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November 14, 2014
Diabetes related amputations almost double since 2008

According to a physician within the Department of Wellness and Disease Prevention Management, there has been a “frightening” increase in the number of amputations attributed to diabetes since 2008.

Dr Rosmond Adams, speaking to SEARCHLIGHT, said that along with the increase in amputations, the number of diabetes cases recorded last year {{more}}was at the highest it has been within the past six years.

“We have been seeing a frightening trend in that the number of amputations over the years has been increasing,” he lamented.

“You will hear people say… when you go to the hospital all that they are doing is cutting off your limbs,” acknowledged Adams. “But… these are diabetic patients who, if you leave these limbs unattended to… it’s going to get infected and gangrenous, and the person may die of an infection. You have to do that in order to save the life of that person.”

In 2008, there were 59 cases of amputations due to diabetes, which is a non-communicable disease. There were 78 cases in 2009, 91 in 2010, 96 in 2011, and 110 in 2012. Amputation numbers for 2013 are not yet available.

Preliminary figures show that in 2013, there were 98 new cases of diabetes – bringing the total number of cases in St Vincent and the Grenadines to 1,725.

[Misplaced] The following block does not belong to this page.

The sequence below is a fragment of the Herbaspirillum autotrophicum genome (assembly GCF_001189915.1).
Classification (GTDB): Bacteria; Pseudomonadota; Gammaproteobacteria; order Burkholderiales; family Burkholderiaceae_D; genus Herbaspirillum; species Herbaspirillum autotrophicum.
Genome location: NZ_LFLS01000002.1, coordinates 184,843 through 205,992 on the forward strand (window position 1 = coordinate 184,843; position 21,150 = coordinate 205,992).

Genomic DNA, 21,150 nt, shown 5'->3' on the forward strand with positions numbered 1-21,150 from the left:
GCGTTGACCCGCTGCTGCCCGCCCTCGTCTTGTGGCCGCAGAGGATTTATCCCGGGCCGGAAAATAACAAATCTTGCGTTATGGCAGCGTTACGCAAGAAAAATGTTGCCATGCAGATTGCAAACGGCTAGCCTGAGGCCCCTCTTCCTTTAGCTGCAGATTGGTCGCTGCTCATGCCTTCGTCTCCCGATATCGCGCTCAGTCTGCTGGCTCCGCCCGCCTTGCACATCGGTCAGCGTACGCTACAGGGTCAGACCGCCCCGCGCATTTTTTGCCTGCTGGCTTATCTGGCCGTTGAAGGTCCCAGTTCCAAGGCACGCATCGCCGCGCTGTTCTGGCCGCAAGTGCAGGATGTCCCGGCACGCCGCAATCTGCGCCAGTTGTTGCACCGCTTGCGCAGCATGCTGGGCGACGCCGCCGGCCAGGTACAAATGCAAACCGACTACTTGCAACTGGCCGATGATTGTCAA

In 2007, there were 1,454 diabetes cases; 1,462 cases in 2008; 1,671 cases in 2009; 1,525 cases in 2010; 1,352 cases in 2011; and 1,554 in 2012.

Dr Adams pointed out that although there was a significant decrease in recorded diabetes cases in 2011, because it is a chronic lifelong disease, this was most likely due to deaths.

“Generally, when you have a drop, it only means one thing – it means [that] patients have died,” he explained.

Dr Adams added that the Ministry of Health is working on separating its data by gender, age and other differentiating factors to help them to more effectively tackle this issue.

He explained that diabetes is not only detrimental to health, but also puts a strain on the health care system and the economy because, like other chronic diseases, it requires lifetime treatment – the cost of which the Government has to subsidize.

“You have to care for them [diabetic patients] over a longer period,” said Adams. “There is a very high economic burden, because you have to care for people for a long time and you have to care for their complications.”

He added: “When complications happen, they [the patients] cannot care for their families, so then the burden ultimately goes back on the Government to see about that.”

Dr Adams said that the increases in amputations and numbers of diabetic patients was evidence that from an individual perspective, the management of the condition is poor.

“Diabetes requires a great deal of personal care. There is only so much that the physician can do,” he insisted.

“It is you as an individual who has to take your insulin as prescribed… eat properly, make sure you exercise, make sure you examine your body for cuts and bruises. You have to be the one who does that.”

Dr Adams stressed the importance of the Ministry getting the message about diabetes out there and increasing advocacy, so that the public can “understand that the complications [of diabetes] are real and take action.”